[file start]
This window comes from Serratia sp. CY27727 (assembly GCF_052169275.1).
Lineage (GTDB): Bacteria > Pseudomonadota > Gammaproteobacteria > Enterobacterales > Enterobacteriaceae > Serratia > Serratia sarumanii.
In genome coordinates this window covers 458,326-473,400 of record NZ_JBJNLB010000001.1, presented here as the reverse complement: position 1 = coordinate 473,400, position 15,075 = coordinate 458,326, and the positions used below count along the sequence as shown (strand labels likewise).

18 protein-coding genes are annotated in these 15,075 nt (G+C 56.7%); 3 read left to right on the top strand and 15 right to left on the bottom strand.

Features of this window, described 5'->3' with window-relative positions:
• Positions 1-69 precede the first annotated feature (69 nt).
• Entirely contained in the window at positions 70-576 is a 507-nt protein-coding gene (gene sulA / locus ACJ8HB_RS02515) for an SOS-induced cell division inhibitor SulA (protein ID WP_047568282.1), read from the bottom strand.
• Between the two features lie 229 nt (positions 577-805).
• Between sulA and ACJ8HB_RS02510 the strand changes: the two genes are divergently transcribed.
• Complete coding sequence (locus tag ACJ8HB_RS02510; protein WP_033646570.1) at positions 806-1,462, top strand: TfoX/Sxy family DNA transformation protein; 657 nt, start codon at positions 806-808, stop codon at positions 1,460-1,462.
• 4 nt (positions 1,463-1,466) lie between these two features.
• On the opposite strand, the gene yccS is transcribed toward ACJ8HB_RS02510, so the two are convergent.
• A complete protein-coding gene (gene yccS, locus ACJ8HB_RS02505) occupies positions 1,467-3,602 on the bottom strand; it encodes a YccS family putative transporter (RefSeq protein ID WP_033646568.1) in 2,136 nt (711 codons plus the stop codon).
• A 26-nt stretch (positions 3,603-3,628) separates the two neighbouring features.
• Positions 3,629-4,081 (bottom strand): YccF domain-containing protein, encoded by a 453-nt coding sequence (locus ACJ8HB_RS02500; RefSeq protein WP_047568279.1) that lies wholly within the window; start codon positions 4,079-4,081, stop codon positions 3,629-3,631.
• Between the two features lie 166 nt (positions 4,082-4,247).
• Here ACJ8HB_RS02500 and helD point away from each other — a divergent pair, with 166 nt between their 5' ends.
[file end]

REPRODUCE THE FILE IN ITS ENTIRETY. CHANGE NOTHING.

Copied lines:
This window comes from Serratia sp. CY27727 (assembly GCF_052169275.1).
Lineage (GTDB): Bacteria > Pseudomonadota > Gammaproteobacteria > Enterobacterales > Enterobacteriaceae > Serratia > Serratia sarumanii.
In genome coordinates this window covers 458,326-473,400 of record NZ_JBJNLB010000001.1, presented here as the reverse complement: position 1 = coordinate 473,400, position 15,075 = coordinate 458,326, and the positions used below count along the sequence as shown (strand labels likewise).

18 protein-coding genes are annotated in these 15,075 nt (G+C 56.7%); 3 read left to right on the top strand and 15 right to left on the bottom strand.

Features of this window, described 5'->3' with window-relative positions:
• Positions 1-69 precede the first annotated feature (69 nt).
• Entirely contained in the window at positions 70-576 is a 507-nt protein-coding gene (gene sulA / locus ACJ8HB_RS02515) for an SOS-induced cell division inhibitor SulA (protein ID WP_047568282.1), read from the bottom strand.
• Between the two features lie 229 nt (positions 577-805).
• Between sulA and ACJ8HB_RS02510 the strand changes: the two genes are divergently transcribed.
• Complete coding sequence (locus tag ACJ8HB_RS02510; protein WP_033646570.1) at positions 806-1,462, top strand: TfoX/Sxy family DNA transformation protein; 657 nt, start codon at positions 806-808, stop codon at positions 1,460-1,462.
• 4 nt (positions 1,463-1,466) lie between these two features.
• On the opposite strand, the gene yccS is transcribed toward ACJ8HB_RS02510, so the two are convergent.
• A complete protein-coding gene (gene yccS, locus ACJ8HB_RS02505) occupies positions 1,467-3,602 on the bottom strand; it encodes a YccS family putative transporter (RefSeq protein ID WP_033646568.1) in 2,136 nt (711 codons plus the stop codon).
• A 26-nt stretch (positions 3,603-3,628) separates the two neighbouring features.
• Positions 3,629-4,081 (bottom strand): YccF domain-containing protein, encoded by a 453-nt coding sequence (locus ACJ8HB_RS02500; RefSeq protein WP_047568279.1) that lies wholly within the window; start codon positions 4,079-4,081, stop codon positions 3,629-3,631.
• Between the two features lie 166 nt (positions 4,082-4,247).
• Here ACJ8HB_RS02500 and helD point away from each other — a divergent pair, with 166 nt between their 5' ends.